History: The area is known as West End because it literally was the west end of Pierre L’Enfant’s original plan for Washington.  It was also known as Foggy Bottom because of the marshy, humid conditions and the concentration of smoke-emitting businesses in the area along the waterfront (so really, it’s more like Smoggy Bottom).  The rowhouses in the neighborhood housed these industrial workers, so the area was home to many Irish and German immigrants back in the 1850s, along with their breweries.

Then the area started changing rapidly.  Columbian College (what we now know as George Washington University) was established near Meridian Hill in 1821, moved to the Foggy Bottom area in 1912, and expanded significantly in the 1920s and 1930s.  The decline of river-oriented industries led to the closing of many waterfront employers, and the area lost a lot of ethnic diversity as industrial workers left the neighborhood.   By the mid-twentieth century, rowhouses were being torn down in favor of high-density apartment buildings, and much of the character of the neighborhood was lost.  We can thank the Foggy Bottom Restoration Association and the DC Restoration Office for preserving the rowhouses that still exist in the area today.  (If you’re interested in more history of the neighborhood, check out this PDF brochure put out by the DC Office of Planning.)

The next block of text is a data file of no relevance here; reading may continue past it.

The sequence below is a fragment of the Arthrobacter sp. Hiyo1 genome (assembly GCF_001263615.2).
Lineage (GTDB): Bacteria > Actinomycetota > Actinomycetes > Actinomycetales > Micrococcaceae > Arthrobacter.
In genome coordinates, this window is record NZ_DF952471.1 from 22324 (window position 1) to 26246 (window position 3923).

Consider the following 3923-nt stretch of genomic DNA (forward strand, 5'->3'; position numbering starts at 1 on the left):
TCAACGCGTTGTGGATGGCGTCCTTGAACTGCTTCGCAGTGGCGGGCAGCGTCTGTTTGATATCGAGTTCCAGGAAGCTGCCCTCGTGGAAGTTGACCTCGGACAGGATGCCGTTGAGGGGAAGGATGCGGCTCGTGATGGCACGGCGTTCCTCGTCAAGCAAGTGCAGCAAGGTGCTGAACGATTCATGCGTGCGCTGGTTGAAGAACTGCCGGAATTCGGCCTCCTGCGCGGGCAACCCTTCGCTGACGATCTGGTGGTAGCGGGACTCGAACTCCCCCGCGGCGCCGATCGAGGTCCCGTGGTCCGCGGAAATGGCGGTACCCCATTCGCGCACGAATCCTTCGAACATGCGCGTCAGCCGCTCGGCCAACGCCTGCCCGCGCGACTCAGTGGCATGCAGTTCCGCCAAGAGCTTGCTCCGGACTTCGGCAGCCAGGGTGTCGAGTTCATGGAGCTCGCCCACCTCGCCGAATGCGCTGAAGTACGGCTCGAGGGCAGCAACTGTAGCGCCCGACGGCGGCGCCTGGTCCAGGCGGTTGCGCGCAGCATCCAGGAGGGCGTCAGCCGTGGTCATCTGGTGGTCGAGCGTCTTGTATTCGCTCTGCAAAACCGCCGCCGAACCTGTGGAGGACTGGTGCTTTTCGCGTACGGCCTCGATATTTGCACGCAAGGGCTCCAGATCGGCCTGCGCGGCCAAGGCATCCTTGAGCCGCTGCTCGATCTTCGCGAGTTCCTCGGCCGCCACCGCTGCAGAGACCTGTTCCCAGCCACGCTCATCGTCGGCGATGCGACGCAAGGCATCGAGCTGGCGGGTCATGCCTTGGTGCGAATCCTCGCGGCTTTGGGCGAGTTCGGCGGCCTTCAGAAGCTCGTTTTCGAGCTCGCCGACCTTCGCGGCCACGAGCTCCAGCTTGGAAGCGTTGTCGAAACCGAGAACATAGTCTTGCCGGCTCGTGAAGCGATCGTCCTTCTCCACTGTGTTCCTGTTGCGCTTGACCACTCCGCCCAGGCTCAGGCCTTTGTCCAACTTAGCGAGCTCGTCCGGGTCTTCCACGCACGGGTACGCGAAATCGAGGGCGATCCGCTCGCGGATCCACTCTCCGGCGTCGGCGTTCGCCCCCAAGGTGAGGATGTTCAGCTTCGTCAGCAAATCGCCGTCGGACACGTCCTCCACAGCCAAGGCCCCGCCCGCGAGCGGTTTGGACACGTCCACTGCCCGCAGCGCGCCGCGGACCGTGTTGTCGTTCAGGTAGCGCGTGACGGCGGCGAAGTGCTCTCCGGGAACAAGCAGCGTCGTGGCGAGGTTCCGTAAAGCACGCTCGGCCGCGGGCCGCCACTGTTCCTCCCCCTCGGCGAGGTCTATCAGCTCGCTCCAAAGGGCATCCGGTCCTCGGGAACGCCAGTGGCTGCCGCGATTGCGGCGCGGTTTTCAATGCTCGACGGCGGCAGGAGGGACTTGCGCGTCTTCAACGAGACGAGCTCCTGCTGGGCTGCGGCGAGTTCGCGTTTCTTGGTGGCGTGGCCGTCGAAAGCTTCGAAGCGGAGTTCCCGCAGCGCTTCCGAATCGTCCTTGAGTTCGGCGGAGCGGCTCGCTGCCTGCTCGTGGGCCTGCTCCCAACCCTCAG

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Food and Drink, We Love Food

We Love Food: Brunch @ Kramerbooks & Afterwords Cafe

Photo courtesy of
‘Kramerbooks Glass House’
courtesy of ‘Wahig’

There are days in DC that I forget we are in a recession. Last Sunday’s brunch at Kramerbooks & Afterwords was one of them. The book shop was stuffed full with people, and every table was filled, the air abuzz with excitement for spring. I was worried that the wait for two would be at least an hour when we walked in, but we actually only waited for 15 minutes! Afterwords Cafe has lots of little parts, the glass house, the outdoor patio, the upstairs – they take advantage of not a lot of space, and stuff it full with people.

Kramerbooks is definitely a DC institution, ranking up there with Ben’s Chili Bowl and the Brickskeller as a place everyone has been at some point while living in the city.  I actually had not, but was eagerly awaiting checking out both the bookstore and the cafe – I had heard mixed reviews, from horrible to mediocre, to a favorite.  I was ready to decide for myself. So… the food? Well… you’ll find out after the break.

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Food and Drink, We Love Drinks

We Love Drinks: Tea at The Mayflower Hotel

Afternoon Tea

"Afternoon Tea" by Jenn Larsen, on Flickr